6.9/10
1,935
24 user 13 critic

Next Stop, Greenwich Village (1976)

The ups and downs of life as experienced by a group of aspiring young artists in the early Fifties New York.

Director:

Paul Mazursky

Writer:

Paul Mazursky
Reviews
Nominated for 2 Golden Globes. Another 4 nominations. See more awards »

Photos

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Cast

Cast overview, first billed only:
Lenny Baker ... Larry Lapinsky
Shelley Winters ... Faye Lapinsky
Ellen Greene ... Sarah Roth
Lois Smith ... Anita Cunningham
Christopher Walken ... Robert Fulmer (as Chris Walken)
Dori Brenner Dori Brenner ... Connie
Antonio Fargas ... Bernstein Chandler
Lou Jacobi ... Herb
Mike Kellin ... Ben Lapinsky
Michael Egan Michael Egan ... Herbert Berghof - Acting Coach
Rashel Novikoff Rashel Novikoff ... Mrs. Tupperman (as Rachel Novikoff)
John C. Becher ... Sid Weinberg - Casting Director
Jeff Goldblum ... Clyde Baxter
Joe Spinell ... Cop at El Station (as Joe Spinnell)
Denise Galik ... Ellen
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Storyline

An aspiring Jewish actor moves out of his parents' Brooklyn apartment to seek his fortune in the bohemian life of Greenwich Village in 1953. He struggles to come to terms with his feelings about his mother's overbearing nature, while also trying to maintain his relationship with his girlfriend. Written by scgary66

Plot Summary | Plot Synopsis

Taglines:

1953 Was a Good Year for Leaving Home

Genres:

Comedy | Drama

Certificate:

R | See all certifications »
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Did You Know?

Trivia

Included among the American Film Institute's 2000 list of the 500 movies nominated for the Top 100 Funniest American Movies. See more »

Goofs

Set in 1953, but the unmistakable twin towers of the World Trade Center (completed in 1973) are visible in an exterior scene. See more »

Quotes

Nick Kessel: Hi. Buenas noches, señor. Senñorita.
Larry Lapinsky: How are you?
Nick Kessel: Good.
Sarah Roth: Who is that?
Larry Lapinsky: It's Nick Kessler. He's a crazy guy. He saved up all his money to go to Mexico. Wanted to see the ruins. You know, get into the primitive thing. So, he quit his job and everything, and he took off for Mexico City on Monday. Two beers, Ray.
Sarah Roth: Yesterday Monday?
Larry Lapinsky: Right. So he got off the plane, and he ate a taco... and he got a terrible case of the shits... so he took the next plane back. He spent two and a half hours in Mexico. He says ...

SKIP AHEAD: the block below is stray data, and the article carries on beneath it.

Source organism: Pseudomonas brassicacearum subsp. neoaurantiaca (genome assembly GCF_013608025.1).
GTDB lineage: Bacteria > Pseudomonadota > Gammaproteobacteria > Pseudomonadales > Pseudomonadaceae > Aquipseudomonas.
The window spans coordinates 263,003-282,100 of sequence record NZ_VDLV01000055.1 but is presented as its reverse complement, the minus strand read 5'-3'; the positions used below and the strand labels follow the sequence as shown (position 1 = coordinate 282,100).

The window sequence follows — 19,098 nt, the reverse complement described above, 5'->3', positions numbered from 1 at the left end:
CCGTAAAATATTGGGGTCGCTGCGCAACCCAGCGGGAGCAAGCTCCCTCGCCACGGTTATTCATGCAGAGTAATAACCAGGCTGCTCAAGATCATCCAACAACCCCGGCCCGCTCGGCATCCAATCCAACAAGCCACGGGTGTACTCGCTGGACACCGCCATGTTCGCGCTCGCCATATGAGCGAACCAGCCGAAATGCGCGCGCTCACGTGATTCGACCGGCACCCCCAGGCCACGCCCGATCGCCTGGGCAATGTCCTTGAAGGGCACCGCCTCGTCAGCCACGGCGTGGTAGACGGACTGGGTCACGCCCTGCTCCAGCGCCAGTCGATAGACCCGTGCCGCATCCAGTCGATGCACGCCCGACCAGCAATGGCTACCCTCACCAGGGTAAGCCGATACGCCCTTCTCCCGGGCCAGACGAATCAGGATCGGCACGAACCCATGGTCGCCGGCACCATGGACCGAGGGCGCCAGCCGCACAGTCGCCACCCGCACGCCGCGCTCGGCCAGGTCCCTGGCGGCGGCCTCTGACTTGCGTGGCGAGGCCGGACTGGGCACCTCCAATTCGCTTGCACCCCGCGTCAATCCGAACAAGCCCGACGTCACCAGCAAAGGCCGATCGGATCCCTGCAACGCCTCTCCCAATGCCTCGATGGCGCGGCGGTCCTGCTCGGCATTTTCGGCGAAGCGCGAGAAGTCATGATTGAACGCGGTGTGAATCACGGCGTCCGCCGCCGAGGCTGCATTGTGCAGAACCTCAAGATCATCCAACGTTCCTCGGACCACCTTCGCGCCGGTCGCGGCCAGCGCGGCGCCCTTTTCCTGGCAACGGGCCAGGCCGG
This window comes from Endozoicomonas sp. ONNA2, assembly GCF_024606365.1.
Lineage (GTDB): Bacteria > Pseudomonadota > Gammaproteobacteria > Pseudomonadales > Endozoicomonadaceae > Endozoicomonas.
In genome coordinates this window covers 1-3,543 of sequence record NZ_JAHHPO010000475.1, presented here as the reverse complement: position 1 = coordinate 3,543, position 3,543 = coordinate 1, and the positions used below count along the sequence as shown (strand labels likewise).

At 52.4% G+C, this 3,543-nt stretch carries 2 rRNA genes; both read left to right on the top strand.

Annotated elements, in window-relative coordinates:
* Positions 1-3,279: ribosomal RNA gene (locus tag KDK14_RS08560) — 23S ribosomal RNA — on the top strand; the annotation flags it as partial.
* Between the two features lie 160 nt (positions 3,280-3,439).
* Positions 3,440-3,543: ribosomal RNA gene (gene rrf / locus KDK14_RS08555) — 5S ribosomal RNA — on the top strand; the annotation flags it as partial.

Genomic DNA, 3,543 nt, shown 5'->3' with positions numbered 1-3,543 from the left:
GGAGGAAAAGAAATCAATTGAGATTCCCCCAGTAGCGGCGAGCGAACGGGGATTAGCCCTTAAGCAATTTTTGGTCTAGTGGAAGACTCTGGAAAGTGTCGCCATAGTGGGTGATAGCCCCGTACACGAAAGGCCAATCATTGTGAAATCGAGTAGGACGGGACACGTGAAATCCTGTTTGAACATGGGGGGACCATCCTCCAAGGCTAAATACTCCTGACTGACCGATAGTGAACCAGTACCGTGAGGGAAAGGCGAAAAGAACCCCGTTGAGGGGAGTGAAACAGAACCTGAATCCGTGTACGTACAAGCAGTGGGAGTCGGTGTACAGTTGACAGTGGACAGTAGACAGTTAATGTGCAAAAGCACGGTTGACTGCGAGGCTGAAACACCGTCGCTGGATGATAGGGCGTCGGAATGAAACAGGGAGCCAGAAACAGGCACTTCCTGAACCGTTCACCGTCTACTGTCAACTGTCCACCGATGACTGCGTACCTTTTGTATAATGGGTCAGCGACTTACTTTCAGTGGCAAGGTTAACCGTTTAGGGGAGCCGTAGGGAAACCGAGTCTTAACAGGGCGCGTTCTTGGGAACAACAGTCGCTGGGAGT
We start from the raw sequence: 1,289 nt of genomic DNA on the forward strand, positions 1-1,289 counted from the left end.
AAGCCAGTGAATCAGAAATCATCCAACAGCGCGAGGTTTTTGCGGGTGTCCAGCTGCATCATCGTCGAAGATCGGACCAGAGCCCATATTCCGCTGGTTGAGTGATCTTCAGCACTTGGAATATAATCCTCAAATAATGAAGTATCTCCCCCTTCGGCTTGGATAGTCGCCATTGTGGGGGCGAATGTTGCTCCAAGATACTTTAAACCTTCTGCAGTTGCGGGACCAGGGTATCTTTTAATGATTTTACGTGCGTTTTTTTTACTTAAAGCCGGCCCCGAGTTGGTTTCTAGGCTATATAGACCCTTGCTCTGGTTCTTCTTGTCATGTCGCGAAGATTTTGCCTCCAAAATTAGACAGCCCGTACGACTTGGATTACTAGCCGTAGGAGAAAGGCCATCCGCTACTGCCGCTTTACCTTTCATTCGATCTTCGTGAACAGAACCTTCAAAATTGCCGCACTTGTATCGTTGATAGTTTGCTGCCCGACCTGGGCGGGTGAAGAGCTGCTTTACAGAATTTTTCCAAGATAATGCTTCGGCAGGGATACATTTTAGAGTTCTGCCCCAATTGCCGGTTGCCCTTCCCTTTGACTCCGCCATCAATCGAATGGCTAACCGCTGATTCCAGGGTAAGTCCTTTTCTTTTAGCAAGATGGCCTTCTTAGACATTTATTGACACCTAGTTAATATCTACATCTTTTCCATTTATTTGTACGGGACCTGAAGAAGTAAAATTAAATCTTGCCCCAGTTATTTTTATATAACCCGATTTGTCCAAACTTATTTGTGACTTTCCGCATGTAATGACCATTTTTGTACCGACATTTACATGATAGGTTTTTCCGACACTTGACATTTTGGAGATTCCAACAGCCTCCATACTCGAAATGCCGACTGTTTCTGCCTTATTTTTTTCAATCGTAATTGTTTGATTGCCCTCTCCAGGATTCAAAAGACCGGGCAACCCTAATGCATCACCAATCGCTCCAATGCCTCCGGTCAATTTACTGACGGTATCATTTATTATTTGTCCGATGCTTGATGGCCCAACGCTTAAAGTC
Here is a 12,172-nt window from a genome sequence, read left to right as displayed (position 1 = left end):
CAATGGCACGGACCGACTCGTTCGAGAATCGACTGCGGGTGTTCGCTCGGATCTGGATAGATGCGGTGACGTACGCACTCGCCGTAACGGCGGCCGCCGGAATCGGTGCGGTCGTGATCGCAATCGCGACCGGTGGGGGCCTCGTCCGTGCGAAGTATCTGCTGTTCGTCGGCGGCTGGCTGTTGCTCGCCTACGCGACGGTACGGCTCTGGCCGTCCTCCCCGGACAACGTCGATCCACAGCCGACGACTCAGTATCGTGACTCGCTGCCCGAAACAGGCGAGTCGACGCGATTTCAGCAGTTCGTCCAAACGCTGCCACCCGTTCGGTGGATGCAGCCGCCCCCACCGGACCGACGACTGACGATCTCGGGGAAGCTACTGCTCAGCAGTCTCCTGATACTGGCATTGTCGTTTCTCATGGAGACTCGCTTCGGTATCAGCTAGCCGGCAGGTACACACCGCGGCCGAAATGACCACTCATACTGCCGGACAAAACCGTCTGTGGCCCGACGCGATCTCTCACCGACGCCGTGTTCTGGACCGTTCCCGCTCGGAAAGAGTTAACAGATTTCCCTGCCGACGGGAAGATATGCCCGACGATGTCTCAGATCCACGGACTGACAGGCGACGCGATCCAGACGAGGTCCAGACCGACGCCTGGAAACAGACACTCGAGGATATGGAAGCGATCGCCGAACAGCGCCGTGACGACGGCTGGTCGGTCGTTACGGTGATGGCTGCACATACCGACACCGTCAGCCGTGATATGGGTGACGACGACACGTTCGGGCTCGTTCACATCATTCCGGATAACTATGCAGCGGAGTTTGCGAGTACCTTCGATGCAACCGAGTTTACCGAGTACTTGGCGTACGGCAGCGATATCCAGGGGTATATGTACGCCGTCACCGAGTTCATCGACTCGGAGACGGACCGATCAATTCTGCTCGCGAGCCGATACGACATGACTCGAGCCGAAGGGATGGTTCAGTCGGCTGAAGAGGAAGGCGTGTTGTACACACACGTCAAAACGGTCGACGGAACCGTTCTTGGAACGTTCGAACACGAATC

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Connections

References The Gunfighter (1950) See more »

Soundtracks

Little Brown Jug
Written by Joseph Winner (uncredited)
Arranged by Bill Finegan (uncredited)
Performed by Glenn Miller and His Orchestra
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User Reviews

 
Great period piece
10 April 2001 | by rlipsettSee all my reviews

I stumbled on this film on USA last night, about 15 minutes in. It was alternately comedic and touching, with Lenny Baker playing a 20-something (Larry Lapinsky) in Greenwich Village in the '50s. Shelley Winter played his mother, who had a knack for showing up at the most inopportune moments and embarrassing her son. Both of them, along with Mike Kellin as Mr. Lapinsky, give excellent nuanced performances.

The central action of the movie is around Larry's attempts to become an actor, and around his friends in the village. The dialog is generally snappy and both dialog and visuals can be out-loud funny at times. 7/10.


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Details

Country:

USA

Language:

English

Release Date:

4 February 1976 (USA) See more »

Also Known As:

Next Stop, Greenwich Village See more »

Company Credits

Production Co:

Twentieth Century Fox See more »
Show more on IMDbPro »

Technical Specs

Runtime:

Sound Mix:

Mono (Westrex Recording System)

Color:

Color

Aspect Ratio:

1.85 : 1
See full technical specs »

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